When I am building small mechanisms by hand, I find that I am constantly using the micro cut-off wheel to cut things like steel wire, brass tubing and square stock, and small threaded rod etc. Surprisingly, it's one of my most useful small bench top tools. And so I have modified it to be as easy and fast to use as possible.
Fooling with the original vice was time consuming and difficult. So I cut off the original vise and base and built this simple quick release vice for it. It's a joy to use now.
Here are the features that make this vice work so easily now:
- BaseRight size. Heavy enough to hold the whole tool in place on the bench top. But still slides forward on the bench top to use, and back again for storage.
- Quick release With one hand, just lift the handle to release the male threaded shaft out of the female threaded half channel. And smoothly push or pull the jaws into place. Set it back into the female threaded channel and give a short easy turn or two to lock the part.
- Jaws The mating off-set "L" jaws will quickly center and hold a variety of stock: Square, Round, Flat. And the jaws are sized to match this cutting wheel diameter and the size of stock that it will cut. The jaws are also locked in the 90˚ position, as I found that I almost never used the angle cut adjustment on the original. And the end of the jaws are exactly at the cut. This makes it easy to slide the stock to exactly where you want to cut it.
- Knob handle Ergonomic shape knob gives easy grip and just the right amount of twist torque without shifting grip.
There are two basic steps to this modification:
1 Cut the old vice off of the saw. Build the new base and attach the saw to it.
2 Build the new vice parts, and working from back to front, adding them to the base.
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Step 1: The Base.
A I made the base from wood.
Though the size of the new base is not critical, these are the dimensions on this base.
- Width 9 inches
- Heigth 1.5 inches
- Depth 6.5 inches
B I scribed a center line on top for reference.
This was the reference line for attaching the saw and new vice.
C I cut the old vice and base off of the cutoff saw. And then drilled and mounted the saw onto the new base.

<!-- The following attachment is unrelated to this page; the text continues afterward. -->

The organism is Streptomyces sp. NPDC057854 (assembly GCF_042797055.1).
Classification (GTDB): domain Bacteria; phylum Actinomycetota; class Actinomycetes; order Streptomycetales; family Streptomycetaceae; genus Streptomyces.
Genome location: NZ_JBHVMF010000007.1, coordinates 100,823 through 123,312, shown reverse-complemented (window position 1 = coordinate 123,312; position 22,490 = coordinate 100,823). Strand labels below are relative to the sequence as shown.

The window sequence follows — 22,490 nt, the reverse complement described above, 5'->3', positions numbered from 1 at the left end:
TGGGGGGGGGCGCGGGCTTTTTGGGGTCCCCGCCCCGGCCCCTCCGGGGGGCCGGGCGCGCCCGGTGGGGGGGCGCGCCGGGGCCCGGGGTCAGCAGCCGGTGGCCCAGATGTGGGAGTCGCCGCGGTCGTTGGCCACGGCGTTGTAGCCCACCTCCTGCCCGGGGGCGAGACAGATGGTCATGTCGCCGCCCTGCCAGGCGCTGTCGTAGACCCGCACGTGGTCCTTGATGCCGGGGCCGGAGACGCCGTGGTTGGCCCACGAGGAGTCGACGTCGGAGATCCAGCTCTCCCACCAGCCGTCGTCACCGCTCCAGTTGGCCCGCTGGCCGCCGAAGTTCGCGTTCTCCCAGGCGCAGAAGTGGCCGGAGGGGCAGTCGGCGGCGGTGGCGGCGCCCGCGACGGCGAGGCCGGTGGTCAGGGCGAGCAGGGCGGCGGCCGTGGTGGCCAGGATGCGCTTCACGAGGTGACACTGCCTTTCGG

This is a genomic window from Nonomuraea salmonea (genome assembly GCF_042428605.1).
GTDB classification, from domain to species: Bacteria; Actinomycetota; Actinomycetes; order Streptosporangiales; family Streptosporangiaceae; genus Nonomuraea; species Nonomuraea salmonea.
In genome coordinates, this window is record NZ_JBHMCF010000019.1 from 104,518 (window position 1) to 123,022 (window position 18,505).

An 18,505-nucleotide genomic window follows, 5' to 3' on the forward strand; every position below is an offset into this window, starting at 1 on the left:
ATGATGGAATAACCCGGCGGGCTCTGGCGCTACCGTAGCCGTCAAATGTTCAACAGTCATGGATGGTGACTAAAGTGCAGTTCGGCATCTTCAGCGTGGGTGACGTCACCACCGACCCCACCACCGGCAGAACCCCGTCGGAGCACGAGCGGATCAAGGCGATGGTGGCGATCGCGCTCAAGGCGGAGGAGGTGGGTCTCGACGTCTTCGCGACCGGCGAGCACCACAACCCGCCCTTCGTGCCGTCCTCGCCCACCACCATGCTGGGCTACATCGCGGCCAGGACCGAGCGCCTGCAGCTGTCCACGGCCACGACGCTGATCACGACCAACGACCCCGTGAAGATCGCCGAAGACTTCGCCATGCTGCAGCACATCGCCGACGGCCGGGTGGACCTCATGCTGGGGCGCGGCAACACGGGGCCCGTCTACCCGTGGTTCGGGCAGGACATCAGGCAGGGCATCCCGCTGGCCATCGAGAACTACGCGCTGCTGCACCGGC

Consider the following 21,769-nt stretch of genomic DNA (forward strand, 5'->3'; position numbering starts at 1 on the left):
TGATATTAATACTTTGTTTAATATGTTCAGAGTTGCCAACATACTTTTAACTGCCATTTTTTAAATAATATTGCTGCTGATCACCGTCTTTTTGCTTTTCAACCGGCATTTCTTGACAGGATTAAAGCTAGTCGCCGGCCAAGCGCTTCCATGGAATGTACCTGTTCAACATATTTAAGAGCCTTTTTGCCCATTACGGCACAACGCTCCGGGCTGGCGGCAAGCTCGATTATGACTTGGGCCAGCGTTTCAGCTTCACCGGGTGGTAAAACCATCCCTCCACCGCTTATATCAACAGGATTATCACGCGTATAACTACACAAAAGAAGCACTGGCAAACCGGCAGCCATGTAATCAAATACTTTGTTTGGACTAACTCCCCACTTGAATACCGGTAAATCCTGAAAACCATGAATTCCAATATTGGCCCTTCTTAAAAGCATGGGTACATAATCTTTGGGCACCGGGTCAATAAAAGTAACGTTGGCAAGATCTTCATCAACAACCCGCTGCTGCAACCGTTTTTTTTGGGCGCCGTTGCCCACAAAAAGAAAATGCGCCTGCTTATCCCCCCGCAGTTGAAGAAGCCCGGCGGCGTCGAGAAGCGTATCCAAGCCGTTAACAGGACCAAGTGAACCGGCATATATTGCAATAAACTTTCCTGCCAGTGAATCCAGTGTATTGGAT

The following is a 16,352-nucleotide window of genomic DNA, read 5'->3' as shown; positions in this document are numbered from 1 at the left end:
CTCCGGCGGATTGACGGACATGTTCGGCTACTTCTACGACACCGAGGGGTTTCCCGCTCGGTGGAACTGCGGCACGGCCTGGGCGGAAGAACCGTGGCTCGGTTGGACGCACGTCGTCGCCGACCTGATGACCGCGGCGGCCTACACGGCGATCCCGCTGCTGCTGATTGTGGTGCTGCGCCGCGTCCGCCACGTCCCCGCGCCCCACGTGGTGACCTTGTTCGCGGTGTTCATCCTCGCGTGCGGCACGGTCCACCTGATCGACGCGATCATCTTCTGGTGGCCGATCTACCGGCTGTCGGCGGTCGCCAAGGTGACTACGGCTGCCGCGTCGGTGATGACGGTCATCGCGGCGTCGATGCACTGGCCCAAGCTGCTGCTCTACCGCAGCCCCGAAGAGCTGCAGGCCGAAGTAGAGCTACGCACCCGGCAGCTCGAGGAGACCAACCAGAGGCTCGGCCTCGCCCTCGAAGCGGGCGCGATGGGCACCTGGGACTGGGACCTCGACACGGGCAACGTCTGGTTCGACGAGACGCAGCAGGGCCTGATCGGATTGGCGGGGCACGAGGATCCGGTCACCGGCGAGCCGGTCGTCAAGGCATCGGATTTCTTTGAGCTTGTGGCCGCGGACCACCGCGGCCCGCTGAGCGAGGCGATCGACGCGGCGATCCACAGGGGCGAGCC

Step 2: Built the New Vice Parts Onto the Base
Now that I had the saw mounted onto the wooden base, I built the vice from the back, working forwards, referencing the centerline of the base.
AGuide rail blocks. Made of nylon.
BRear jaw. Made of aluminum square stock with wood inserts.
CGuide rails. Made of 3/16 inch steel round stock.
DFront jaw. Also made of aluminum square stock with wood inserts.
E Screw. Made from 5/16- 20 bolt. And 5/16- 20 connector nut cut in half.
F Handle. Made from craft store wooden "egg".
Step 3: Building Tips
If you are going to build one for yourself, here are some things I learned that will help:
AMake sure that moving parts are going to clear each other in use.
Some areas to be mindful off are:
a. An unobstructed swing of the cutoff wheel to the base and the jaw tops.
b. lining up the rear jaw face to come just behind the center of the cutoff wheel arc center.
c. Right edge of jaws just touching the left side of cutoff wheel.
d. Front jaw floats 1/8 inch above the base.
e. 5/8 jaw opening. (This is a 2 inch diameter cutoff saw, made for just the small stuff.)
f. 20˚ free range of movement on the screw, so that it can lift up out of the threaded channel.
g. Knuckle room on knob.
B You can build this vice modification with these materials:
- 3/8" Birch plywood. - 3/4" aluminum square stock. - 3/16" steel rod. - 1/2" Nylon blocks. - 3/8"- 20 steel bolt. - 3/8" - 20 x 1" steel coupling nut. - Wood screws. - Wood glue. - Wood and metal files.
And these tools: - Band saw. - Drill press and drill bits. - Bench vice. - Hammer. - Screwdriver. - Rule or slide caliper. - Pencil.